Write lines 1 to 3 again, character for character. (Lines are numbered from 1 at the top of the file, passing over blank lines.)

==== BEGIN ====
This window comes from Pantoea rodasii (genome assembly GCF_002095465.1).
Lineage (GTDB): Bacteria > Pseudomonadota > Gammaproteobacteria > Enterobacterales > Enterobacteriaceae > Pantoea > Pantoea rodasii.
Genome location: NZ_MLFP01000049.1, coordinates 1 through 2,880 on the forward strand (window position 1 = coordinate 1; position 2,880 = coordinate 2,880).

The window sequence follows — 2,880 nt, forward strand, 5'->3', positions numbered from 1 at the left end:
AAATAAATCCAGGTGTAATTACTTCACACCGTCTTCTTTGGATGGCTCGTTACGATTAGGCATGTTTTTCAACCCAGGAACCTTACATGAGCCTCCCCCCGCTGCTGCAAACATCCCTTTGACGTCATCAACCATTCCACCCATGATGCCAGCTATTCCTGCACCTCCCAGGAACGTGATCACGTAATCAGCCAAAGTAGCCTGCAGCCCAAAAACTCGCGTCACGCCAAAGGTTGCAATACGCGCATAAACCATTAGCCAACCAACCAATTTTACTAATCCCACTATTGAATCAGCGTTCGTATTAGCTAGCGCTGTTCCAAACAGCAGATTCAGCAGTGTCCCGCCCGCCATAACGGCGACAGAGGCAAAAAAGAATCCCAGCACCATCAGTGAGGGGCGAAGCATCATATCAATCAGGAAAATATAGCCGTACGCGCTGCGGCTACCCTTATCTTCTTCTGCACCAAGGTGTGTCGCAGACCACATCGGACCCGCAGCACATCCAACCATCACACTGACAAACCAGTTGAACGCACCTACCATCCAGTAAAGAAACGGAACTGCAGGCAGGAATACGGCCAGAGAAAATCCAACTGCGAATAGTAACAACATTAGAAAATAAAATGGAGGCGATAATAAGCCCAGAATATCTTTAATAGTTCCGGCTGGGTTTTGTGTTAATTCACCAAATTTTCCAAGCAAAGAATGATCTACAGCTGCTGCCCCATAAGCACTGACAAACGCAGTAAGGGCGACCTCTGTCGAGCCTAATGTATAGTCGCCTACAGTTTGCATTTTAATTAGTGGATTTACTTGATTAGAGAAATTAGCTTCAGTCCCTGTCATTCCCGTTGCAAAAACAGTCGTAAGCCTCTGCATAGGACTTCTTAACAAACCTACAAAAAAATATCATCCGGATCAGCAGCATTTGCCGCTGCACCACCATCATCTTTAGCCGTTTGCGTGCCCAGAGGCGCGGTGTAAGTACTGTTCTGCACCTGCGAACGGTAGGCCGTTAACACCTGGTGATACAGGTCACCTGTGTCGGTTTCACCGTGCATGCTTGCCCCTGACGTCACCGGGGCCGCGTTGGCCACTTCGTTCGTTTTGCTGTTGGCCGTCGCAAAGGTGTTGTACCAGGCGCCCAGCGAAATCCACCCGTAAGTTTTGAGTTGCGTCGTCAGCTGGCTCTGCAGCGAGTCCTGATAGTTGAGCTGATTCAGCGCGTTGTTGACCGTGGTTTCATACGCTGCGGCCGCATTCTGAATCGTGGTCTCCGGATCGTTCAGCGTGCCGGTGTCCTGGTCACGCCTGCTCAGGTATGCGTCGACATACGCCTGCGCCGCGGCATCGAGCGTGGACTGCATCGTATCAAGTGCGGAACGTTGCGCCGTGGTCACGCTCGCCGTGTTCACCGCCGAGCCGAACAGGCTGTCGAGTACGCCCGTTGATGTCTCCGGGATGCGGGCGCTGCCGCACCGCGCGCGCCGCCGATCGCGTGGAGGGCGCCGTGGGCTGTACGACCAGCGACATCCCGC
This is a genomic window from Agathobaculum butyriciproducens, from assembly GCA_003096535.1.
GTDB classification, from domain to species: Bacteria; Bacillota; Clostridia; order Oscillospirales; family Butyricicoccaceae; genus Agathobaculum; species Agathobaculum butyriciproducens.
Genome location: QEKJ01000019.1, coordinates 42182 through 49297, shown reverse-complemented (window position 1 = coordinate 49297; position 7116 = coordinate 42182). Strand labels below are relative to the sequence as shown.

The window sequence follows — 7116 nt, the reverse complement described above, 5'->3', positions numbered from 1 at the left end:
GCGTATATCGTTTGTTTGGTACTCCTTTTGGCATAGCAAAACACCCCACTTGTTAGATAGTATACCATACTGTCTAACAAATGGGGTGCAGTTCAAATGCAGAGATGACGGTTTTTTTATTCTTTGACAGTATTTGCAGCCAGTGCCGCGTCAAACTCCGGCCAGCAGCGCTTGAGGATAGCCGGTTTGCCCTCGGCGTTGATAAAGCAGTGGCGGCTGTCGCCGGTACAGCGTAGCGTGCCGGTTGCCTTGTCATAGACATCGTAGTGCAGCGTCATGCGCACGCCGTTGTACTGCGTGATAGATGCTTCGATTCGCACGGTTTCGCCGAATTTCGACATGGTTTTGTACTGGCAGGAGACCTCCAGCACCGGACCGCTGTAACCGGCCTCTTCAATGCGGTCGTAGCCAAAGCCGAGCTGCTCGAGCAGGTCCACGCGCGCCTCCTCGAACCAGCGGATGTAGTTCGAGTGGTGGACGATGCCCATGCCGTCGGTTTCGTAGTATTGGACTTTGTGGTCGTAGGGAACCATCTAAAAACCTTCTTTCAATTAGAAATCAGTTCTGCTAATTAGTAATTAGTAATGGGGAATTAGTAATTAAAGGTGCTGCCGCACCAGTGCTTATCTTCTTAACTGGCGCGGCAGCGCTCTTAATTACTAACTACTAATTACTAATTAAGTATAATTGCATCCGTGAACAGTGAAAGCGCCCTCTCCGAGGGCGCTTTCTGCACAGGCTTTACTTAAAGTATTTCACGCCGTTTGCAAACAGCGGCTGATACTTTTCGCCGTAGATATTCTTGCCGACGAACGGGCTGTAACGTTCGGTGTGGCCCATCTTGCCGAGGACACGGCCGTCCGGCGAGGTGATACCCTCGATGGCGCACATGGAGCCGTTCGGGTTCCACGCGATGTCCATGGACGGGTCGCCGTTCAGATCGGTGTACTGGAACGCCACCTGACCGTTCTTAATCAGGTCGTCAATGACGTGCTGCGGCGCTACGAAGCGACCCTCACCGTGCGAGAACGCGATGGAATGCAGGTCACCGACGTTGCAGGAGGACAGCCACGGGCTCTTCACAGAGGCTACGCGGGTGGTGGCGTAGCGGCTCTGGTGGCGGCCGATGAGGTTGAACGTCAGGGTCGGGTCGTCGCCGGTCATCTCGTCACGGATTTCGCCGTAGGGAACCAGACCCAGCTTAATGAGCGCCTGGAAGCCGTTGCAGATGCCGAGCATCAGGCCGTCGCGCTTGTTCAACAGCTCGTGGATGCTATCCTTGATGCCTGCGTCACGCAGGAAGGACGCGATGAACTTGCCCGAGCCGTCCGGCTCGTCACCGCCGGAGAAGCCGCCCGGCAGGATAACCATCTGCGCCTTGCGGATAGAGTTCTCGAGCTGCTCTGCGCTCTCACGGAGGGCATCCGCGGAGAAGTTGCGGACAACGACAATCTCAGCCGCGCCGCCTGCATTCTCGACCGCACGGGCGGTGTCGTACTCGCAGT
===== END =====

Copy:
This window comes from Pantoea rodasii (genome assembly GCF_002095465.1).
Lineage (GTDB): Bacteria > Pseudomonadota > Gammaproteobacteria > Enterobacterales > Enterobacteriaceae > Pantoea > Pantoea rodasii.
Genome location: NZ_MLFP01000049.1, coordinates 1 through 2,880 on the forward strand (window position 1 = coordinate 1; position 2,880 = coordinate 2,880).